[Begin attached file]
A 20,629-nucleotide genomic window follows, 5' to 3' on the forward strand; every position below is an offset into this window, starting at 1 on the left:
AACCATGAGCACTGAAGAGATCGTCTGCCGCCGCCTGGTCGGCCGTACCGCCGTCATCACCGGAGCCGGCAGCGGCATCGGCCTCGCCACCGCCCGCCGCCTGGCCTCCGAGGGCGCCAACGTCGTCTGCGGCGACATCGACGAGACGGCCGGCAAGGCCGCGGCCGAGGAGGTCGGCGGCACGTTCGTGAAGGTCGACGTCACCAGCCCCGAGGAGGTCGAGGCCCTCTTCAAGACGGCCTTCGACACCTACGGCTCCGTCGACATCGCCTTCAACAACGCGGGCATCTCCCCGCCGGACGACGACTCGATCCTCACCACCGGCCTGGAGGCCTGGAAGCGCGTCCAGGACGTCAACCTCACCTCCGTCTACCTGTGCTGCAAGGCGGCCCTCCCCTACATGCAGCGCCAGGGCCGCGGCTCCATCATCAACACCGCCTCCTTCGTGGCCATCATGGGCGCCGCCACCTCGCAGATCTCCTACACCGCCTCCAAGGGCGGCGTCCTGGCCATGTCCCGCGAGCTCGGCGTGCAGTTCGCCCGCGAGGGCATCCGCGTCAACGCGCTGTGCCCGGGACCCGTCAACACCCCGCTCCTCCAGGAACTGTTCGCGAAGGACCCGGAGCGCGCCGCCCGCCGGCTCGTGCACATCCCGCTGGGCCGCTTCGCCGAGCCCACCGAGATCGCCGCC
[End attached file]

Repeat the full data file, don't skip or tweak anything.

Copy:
A 20,629-nucleotide genomic window follows, 5' to 3' on the forward strand; every position below is an offset into this window, starting at 1 on the left:
AACCATGAGCACTGAAGAGATCGTCTGCCGCCGCCTGGTCGGCCGTACCGCCGTCATCACCGGAGCCGGCAGCGGCATCGGCCTCGCCACCGCCCGCCGCCTGGCCTCCGAGGGCGCCAACGTCGTCTGCGGCGACATCGACGAGACGGCCGGCAAGGCCGCGGCCGAGGAGGTCGGCGGCACGTTCGTGAAGGTCGACGTCACCAGCCCCGAGGAGGTCGAGGCCCTCTTCAAGACGGCCTTCGACACCTACGGCTCCGTCGACATCGCCTTCAACAACGCGGGCATCTCCCCGCCGGACGACGACTCGATCCTCACCACCGGCCTGGAGGCCTGGAAGCGCGTCCAGGACGTCAACCTCACCTCCGTCTACCTGTGCTGCAAGGCGGCCCTCCCCTACATGCAGCGCCAGGGCCGCGGCTCCATCATCAACACCGCCTCCTTCGTGGCCATCATGGGCGCCGCCACCTCGCAGATCTCCTACACCGCCTCCAAGGGCGGCGTCCTGGCCATGTCCCGCGAGCTCGGCGTGCAGTTCGCCCGCGAGGGCATCCGCGTCAACGCGCTGTGCCCGGGACCCGTCAACACCCCGCTCCTCCAGGAACTGTTCGCGAAGGACCCGGAGCGCGCCGCCCGCCGGCTCGTGCACATCCCGCTGGGCCGCTTCGCCGAGCCCACCGAGATCGCCGCC